These days, it can be hard to separate your social media presence from your career. When you’re job searching, the boundaries are particularly blurry. How private or public should your various accounts be? Can your presence on social platforms help your chances of getting a job? If so, how?
In an era when best practices can be difficult to distinguish from the latest digital fads, you’re probably (understandably) uncertain about how to approach your social media presence. The starting point may simply be to notice (and avoid) four common mistakes I see people make in their online profiles:
1. Not having a website (especially if you’re self-employed).
For many of you, having your own site is probably overkill. While it might be a nice way to stand out in a job search, usually all you need is a clean and polished profile on a third-party platform (such as LinkedIn) to capture your professional accomplishments and connections.
Increasingly, however, job seekers are also freelancing and side-hustling. If you're self-employed, owning your own digital real estate is a chance to make a really great first impression. Whether you’re a freelance writer or an independent graphic designer, a blog or website you call your own allows you to showcase your creativity and personality. Make it attractive and something practical that can do double duty as a fantastic marketing tool.
2. Set and forget.
If your career requires you to make use of technology and the internet, it may actually be preferable to have no professional social media presence (whether your choice be Twitter, Facebook or LinkedIn) than one that is very outdated. Set a goal for yourself to check that your job title, employer, professional responsibilities and accomplishments are up to date, at least once a year. January is a good time since you've probably just had a performance evaluation and may have even received a promotion.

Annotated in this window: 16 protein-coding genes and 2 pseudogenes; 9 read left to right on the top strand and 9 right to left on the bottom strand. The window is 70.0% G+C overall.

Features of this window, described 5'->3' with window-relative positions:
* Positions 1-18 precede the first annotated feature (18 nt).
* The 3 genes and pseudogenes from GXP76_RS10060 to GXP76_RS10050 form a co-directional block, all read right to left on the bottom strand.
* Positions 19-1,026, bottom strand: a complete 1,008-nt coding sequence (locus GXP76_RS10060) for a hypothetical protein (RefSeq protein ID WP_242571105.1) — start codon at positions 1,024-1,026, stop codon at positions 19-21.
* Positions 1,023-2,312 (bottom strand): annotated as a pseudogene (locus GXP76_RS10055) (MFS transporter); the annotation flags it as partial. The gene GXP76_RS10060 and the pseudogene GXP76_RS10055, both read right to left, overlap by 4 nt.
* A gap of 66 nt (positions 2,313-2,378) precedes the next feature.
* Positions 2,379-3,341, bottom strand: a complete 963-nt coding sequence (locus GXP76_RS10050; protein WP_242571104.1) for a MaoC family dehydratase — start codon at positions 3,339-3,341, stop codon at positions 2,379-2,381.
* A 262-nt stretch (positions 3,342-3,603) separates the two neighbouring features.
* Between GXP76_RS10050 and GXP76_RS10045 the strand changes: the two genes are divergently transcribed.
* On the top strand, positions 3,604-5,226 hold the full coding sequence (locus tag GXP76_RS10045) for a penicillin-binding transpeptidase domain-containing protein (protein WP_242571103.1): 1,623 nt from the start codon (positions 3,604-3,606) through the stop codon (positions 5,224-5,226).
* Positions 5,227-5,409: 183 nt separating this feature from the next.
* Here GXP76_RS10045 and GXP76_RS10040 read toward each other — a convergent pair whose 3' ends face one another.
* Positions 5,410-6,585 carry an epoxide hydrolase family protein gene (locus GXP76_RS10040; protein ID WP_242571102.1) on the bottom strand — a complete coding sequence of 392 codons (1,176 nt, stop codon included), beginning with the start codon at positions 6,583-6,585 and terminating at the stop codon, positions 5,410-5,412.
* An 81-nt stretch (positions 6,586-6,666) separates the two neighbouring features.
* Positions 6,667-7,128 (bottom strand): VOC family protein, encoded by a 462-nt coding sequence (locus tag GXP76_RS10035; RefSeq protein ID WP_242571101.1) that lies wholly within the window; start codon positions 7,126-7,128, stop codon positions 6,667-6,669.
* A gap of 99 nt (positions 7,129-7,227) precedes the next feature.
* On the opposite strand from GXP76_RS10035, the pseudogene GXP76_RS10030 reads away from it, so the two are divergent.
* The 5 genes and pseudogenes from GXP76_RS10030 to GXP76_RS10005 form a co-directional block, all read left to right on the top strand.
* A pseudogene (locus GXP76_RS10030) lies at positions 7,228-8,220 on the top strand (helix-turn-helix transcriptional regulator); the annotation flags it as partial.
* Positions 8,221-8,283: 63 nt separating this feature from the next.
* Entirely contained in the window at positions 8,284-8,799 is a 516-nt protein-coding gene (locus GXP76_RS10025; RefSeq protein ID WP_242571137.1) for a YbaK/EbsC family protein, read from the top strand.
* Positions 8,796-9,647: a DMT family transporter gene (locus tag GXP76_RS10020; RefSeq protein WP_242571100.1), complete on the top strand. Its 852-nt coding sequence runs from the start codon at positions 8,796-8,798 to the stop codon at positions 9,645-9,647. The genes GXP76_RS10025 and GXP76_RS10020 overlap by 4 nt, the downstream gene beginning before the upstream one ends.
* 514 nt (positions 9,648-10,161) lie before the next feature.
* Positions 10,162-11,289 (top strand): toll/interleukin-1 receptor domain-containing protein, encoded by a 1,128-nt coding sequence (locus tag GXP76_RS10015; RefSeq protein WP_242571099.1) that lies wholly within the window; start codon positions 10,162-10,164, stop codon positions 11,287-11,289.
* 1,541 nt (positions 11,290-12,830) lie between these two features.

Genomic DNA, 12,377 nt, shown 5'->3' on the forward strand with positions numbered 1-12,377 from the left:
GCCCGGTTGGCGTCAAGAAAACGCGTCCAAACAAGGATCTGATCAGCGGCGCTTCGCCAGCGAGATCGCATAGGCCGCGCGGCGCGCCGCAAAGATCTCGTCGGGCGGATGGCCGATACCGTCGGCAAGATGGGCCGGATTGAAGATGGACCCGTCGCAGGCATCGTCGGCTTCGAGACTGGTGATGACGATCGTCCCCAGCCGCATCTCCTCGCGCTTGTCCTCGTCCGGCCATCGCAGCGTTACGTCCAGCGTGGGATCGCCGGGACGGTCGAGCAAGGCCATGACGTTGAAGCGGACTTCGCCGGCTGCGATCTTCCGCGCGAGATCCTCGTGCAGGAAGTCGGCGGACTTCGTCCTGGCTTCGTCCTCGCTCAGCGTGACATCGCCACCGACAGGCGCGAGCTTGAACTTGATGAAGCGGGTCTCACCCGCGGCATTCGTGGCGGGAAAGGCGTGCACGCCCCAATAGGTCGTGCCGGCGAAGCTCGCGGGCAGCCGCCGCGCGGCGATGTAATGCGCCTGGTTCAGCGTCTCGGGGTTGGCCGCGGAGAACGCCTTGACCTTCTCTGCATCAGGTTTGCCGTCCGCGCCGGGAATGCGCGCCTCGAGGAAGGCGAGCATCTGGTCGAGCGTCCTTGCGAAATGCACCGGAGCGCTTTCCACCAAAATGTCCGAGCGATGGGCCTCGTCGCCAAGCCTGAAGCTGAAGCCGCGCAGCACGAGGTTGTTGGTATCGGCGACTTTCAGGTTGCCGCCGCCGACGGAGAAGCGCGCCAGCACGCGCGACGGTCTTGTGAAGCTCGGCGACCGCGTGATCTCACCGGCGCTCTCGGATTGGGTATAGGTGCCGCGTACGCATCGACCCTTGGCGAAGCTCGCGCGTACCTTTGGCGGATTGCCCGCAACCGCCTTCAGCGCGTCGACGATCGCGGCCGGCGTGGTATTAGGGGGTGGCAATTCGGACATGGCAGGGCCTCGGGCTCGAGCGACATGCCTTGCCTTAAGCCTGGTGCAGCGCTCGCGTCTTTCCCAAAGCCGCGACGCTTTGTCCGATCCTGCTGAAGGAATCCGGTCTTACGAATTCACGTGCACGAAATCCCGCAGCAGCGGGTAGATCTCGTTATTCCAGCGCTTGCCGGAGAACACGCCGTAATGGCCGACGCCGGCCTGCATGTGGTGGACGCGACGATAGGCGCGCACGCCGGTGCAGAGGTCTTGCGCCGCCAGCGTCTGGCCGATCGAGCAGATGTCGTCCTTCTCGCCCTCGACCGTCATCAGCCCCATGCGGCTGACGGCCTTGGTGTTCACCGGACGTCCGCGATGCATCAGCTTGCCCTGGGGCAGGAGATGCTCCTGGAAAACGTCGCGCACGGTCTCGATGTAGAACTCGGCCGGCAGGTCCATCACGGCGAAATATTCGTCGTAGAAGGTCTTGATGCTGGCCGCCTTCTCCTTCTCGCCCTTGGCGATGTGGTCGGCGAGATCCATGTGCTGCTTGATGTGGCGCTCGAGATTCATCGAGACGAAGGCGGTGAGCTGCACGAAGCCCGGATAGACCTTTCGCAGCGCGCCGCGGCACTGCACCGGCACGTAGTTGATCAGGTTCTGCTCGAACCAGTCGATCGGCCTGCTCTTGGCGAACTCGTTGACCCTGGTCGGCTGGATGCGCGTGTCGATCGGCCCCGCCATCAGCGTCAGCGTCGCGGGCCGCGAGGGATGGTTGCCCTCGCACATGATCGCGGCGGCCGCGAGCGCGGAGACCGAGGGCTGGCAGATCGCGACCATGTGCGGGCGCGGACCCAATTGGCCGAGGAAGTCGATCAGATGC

If you're a true late adopter or finding it difficult to convince yourself to sign up for yet another social media account, remember that it doesn't take much activity or work to set up a bare-bones profile. Doing so allows you to control your brand and the basic facts of how to contact you. Signing up for a service doesn't obligate you to become an expert or super user.
3. An unprofessional photo.
In the era of selfies, there’s no reason anyone needs to have a cropped party photo on their professional social media profile. You don’t have to shell out big bucks for a professional studio shot. Just make sure that the most visited link about you online doesn't involve a beer can or visibly drunk friends in the frame.
You don't need to a be a social media maven in order to make a perfectly fine first impression. Update your public profile photos, make sure your publicly available resume items are up-to-date and delete any embarrassing old photos or Tweets. All of this can be done in a few hours. Even creating a new website to highlight your work doesn’t have to take a lot of time if your visual assets are ready to go.
If you want your colleagues, manager, and future employer to know what you did on Friday night, what your breakfast looked like on Sunday morning and all your political views, we hope you are an influencer or influencer-in-training. For everyone else, there really is such as a thing as too much information.
If you think nobody will be looking, you’re probably wrong. Even if you're not a celebrity, people who meet you for the first time will inevitably conduct a quick internet search if they'll be talking to or meeting you for the first time. There are even applications that automatically do these searches based on who your calendar says you're meeting. This means that people you interact with professionally will inevitably be judging you by your Instagram feed and Tweets. Fair or not, this should inform what you share on social media.
Avoid these common mistakes on your social media profile and you'll be on your way to making a great, first online impression.
A version of this article originally appeared on Forbes.